I should have written a diary. Forgive me for fearing my sisters might find it, which is not to say I had little ability at hiding keepsakes of my inner world. Rather, it is that I excelled at disguising my world. This tactic evolved gracefully, slowly. By adulthood, infused in a concealed version of life, my secrets remained hidden, especially from myself. For this, I must ask my own forgiveness.

It is easy to look back at childhood and see the triumphant casualties of my family, memories emblazoned with red. The pendulum swing through the years leaves me yearning for the moods wedged between childhood’s climactic and sullen moments. How difficult it is to dredge up the gray-timeless hours spent adhering stickers on notebooks, building forts, reading Snoopy, and chasing boys. I want to see the tomcat fumble in the dark. Summer days spread before me like an ocean of time. I rejoiced piecemeal discoveries festooned with tinsel and dust. I want to feel her smallness, expand into the world with thin arms, listen to footsteps with greater importance than my own.

There, I might find recourse in laughter, or perhaps on the duct-taped seat of a bicycle I pedaled nowhere and home again. I would smell anew the lilacs of spring. Time diffuses spirit. Diaries capture it. Maybe, just maybe, mine will visit once again in the walls of my written story.IMG_3465

 

*In response to Day 3 of the 20 Day Challenge One word prompt: Secret

Hello Sunshine

Hi friends,

Just a quick note because I’ve been somewhat absent. (Though I am present somewhere in this world.) I hope this post finds you happy, healthy, and living your dreams.

Some cool things going on with me:

  • My book (memoir) is progressing-slowly. I am still working on the beginning, but I have finally found a voice/style that is conducive to my creative longings. It will definitely be an unconventional memoir. I love it!
  •  I went to France in October by myself for a restorative adventure. I am writing an essay on my experience for Missoula public library’s writing contest. I will share it with you later…stay tuned.
  • I’ve been reading memoirs and writing books galore, aaand neglecting bookclub books. (One of my favorite memoirs to date: Another Bullshit Night in Suck City by Nick Flynn)
  • My family took a California vacation to make sure sunshine still exists. It does!

Let me know what you’ve been up to in the comments. Any good reading lately?

IMG_6339
Crystal Cove State Park, California

Joyeux Noël!

Christmas is here! Let me drink, let me sing. The ring of Joyeux Noël elicits a smile to my face. The simple beauty of the word joie sends a fleet of champagne bubbles to my head, while Noël sings along to my unique and badly rendered version of dreams and miracles.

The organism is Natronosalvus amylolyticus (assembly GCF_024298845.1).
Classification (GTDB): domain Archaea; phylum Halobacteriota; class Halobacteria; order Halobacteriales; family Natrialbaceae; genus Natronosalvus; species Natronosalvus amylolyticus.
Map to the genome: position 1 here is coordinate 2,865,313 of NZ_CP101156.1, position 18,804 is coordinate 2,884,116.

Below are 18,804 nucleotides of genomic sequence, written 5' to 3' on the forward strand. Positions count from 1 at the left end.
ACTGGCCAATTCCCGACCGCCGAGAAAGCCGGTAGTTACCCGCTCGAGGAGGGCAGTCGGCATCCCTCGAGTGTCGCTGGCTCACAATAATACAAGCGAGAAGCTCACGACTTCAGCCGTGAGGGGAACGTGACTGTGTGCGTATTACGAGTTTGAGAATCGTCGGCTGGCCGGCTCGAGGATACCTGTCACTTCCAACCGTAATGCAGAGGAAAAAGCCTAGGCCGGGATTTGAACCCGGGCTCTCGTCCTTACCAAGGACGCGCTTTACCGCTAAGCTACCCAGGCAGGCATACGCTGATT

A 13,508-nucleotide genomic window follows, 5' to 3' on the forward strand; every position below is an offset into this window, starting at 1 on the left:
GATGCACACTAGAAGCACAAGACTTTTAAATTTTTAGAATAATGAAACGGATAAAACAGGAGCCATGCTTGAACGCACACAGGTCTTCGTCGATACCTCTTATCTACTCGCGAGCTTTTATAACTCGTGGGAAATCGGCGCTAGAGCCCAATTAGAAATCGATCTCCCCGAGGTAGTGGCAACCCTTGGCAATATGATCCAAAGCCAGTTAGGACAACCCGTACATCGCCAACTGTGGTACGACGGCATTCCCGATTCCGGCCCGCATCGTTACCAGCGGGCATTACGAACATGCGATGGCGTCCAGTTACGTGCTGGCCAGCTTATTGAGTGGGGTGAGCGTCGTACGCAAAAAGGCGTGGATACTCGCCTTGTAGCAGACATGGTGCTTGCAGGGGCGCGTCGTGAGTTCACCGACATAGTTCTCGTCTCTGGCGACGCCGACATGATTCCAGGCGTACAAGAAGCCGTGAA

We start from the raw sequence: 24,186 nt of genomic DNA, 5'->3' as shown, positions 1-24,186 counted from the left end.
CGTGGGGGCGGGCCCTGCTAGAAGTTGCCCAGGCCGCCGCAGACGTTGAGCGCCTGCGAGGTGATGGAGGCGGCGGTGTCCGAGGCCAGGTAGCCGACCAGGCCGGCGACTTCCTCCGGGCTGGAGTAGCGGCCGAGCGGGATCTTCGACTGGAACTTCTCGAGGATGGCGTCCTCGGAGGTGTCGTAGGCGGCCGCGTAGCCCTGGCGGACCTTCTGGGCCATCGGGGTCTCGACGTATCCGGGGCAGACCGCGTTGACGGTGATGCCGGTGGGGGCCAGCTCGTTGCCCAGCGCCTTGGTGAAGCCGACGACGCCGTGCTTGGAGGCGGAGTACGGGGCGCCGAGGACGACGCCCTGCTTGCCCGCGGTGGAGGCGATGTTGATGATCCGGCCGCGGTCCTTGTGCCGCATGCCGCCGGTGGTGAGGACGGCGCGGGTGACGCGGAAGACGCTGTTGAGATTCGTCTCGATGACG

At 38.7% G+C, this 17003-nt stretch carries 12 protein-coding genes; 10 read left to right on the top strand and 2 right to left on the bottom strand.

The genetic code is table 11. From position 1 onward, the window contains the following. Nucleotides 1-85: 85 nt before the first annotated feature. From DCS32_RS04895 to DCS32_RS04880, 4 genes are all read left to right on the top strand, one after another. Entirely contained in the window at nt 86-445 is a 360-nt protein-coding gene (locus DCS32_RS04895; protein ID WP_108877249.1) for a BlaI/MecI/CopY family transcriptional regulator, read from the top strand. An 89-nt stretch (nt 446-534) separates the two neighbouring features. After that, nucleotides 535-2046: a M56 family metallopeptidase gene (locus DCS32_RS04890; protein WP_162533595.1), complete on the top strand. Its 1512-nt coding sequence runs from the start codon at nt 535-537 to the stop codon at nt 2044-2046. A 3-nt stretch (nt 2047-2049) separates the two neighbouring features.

It is a holiday for celebration, a season of grace, a time to sing.

I, myself, am not a singer. My voice falls flat, like the fat opera singer in a red sequined dress who has tripped over her gown and landed on big old bosoms.

That’s me. Flat and graceless. Applause?

One year ago, my fall came from PTSD. The experience and trauma of childhood emotional abuse was triggered in full regalia. Without pulling apart the dress sequin by sequin, let me just say I was afraid-afraid of the audience, afraid of my past, afraid of my identity, and afraid of the future.

Over the course of this year, I worked to pick up the shards of self and put them together, to face my demons and shove them over the cliff. It has been a clumsy act, but…

Courage is a gift. I used it.

Hope is a gift. I used it.

Voice is a freedom. I used it.

Understanding is effort. I worked at it.

Compassion is a gift. I allowed it.

Forgiveness is a gift. I gave it.

Mercy is a grace. I’m really, really trying.

Love is abundant. I’ll take it. (Thank you.)

…Christmas lasted all year.

Today, I am grateful. Grateful to have the delivery of gifts when I needed them. Grateful to have a heart who still laughs and loves. Grateful for the people who were on my side and by my side throughout the torment. Grateful to move forward with confidence. Grateful I am me.

And I am grateful for you, my lovely audience.

I hope this Christmas season brightens you with peace, nourishes you with love, and inspires you to sing. The best gifts in life are free, like you, my friends. I raise a glass to each and every one of you. Joyeux Noël!

images.jpg